America’s Maps Are Full of Racial Slurs—and That Needs to Change

Meghana Ranganathan, Julia Wilcots, Rohini Shivamoggi, Diana Dumit | Scientific American
Tuesday, March 30, 2021

Place names in the U.S. betray a disturbing legacy of white supremacy. EAPS Graduate students Meghana Ranganathan, Julia Wilcots, Rohini Shivamoggi, and Diana Dumit call for the removal of racist language from the more than 1,400 geographic features in the United States that still have official names containing racial slurs and racist terminology. “We cannot have a just society when racist names are officially sanctioned,” they write.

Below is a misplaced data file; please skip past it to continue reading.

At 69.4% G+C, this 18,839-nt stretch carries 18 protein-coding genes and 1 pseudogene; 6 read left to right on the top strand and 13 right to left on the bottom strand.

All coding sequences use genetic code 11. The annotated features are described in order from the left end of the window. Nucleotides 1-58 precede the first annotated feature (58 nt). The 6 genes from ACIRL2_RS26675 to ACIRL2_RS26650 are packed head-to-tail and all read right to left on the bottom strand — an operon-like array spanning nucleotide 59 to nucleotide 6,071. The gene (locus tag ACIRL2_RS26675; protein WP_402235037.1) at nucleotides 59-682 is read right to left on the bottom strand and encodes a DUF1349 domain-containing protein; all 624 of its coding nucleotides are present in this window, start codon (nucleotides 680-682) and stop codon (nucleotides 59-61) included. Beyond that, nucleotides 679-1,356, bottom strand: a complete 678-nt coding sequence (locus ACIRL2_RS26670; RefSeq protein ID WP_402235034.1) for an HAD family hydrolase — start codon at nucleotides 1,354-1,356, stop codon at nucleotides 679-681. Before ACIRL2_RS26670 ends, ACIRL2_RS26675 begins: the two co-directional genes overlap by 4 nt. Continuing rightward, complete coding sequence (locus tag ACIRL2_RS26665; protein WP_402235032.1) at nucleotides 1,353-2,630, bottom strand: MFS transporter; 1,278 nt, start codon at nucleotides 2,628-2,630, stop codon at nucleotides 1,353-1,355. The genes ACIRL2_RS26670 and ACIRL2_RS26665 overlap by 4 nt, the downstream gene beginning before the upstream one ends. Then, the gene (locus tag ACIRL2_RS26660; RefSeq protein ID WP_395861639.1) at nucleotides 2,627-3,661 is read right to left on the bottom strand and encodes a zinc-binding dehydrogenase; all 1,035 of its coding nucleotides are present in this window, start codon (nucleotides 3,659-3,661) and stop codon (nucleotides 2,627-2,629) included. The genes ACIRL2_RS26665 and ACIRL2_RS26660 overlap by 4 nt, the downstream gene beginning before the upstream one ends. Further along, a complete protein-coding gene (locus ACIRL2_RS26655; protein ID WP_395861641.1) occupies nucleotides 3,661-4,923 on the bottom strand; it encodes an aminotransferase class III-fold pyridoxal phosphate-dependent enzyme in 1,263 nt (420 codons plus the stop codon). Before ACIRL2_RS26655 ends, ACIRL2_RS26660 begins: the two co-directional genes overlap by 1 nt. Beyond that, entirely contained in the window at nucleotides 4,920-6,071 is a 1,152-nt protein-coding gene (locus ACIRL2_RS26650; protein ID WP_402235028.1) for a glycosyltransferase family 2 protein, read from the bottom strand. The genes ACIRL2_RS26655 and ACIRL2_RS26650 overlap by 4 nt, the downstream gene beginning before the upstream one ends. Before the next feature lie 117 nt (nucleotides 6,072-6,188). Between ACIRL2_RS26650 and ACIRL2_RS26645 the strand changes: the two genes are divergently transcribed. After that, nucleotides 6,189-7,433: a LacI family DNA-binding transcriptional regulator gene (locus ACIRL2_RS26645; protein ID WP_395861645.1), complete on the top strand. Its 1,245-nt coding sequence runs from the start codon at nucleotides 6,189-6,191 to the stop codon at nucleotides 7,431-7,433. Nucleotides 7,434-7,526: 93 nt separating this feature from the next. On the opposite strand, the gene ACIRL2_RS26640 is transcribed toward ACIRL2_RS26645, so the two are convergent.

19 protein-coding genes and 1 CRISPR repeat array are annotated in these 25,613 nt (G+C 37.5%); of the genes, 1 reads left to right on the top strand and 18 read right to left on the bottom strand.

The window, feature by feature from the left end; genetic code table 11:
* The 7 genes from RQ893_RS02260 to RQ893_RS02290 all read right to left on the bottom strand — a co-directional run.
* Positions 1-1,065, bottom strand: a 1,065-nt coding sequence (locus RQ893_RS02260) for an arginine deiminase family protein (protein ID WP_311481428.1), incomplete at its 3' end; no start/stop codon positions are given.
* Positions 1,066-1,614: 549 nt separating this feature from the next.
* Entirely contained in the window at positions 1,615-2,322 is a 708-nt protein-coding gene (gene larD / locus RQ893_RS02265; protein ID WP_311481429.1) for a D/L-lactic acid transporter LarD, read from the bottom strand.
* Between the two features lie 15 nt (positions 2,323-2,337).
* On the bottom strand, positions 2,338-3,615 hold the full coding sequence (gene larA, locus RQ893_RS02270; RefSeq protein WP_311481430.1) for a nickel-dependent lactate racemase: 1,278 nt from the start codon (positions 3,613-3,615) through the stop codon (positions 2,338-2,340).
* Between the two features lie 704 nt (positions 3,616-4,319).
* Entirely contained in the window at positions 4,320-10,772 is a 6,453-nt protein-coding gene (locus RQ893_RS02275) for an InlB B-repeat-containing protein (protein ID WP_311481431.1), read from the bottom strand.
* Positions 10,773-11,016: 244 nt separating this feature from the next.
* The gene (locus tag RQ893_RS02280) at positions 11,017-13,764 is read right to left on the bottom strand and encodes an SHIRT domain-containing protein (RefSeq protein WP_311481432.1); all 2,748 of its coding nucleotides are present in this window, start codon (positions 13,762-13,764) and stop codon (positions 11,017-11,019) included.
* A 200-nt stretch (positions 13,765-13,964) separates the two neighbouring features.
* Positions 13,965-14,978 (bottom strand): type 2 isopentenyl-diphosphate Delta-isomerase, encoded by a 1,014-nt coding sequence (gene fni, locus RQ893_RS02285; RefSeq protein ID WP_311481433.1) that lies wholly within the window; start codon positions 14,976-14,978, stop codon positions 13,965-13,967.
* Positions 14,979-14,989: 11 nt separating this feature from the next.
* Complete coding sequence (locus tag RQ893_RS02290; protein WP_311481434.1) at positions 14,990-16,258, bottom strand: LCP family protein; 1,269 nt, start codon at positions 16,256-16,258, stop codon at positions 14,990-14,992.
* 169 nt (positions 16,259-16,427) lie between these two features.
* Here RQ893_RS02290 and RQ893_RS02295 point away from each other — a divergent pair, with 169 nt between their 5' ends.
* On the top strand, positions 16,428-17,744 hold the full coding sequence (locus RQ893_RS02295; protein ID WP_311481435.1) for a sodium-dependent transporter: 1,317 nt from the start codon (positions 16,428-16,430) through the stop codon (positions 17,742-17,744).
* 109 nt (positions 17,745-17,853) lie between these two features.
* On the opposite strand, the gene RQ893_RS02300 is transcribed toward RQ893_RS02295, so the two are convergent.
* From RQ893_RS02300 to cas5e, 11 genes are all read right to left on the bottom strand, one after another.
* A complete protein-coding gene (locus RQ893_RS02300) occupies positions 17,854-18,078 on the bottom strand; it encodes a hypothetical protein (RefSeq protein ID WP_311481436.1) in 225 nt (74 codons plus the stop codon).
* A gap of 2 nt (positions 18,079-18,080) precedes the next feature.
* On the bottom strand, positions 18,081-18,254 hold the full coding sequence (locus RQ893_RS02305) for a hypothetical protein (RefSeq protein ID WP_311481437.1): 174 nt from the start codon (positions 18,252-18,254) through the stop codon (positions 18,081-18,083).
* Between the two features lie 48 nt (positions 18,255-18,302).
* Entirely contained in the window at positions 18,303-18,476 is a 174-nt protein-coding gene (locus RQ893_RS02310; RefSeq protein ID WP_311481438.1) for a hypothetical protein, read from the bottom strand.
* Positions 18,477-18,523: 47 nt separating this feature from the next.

"We are geoscientists. We have dedicated our lives to studying the Earth, its natural processes and its features. Our days are spent poring over maps, trekking out to ice sheets, mountains and coral reefs, and using satellites to gain some insight into what the Earth is doing around us.

We are also women of color. This defines much of our experience in the world. In many situations, we carry burdens that many of our peers do not. But when it is just us and the Earth, we can put down some of those burdens and focus on being a scientist. We can comb through satellite data, hike to collect samples, and chart out new field sites on maps.

And then, on those maps, we find the n-word."

Read the full story at Scientific American


Story Image: This prominent canyon near Moab Utah was originally known by a racist slur, referring to the African American rancher, William Grandstaff, who grazed cattle there in the 1800s, before ultimately being renamed Grandstaff Canyon in 2017. Credit: Shutterstock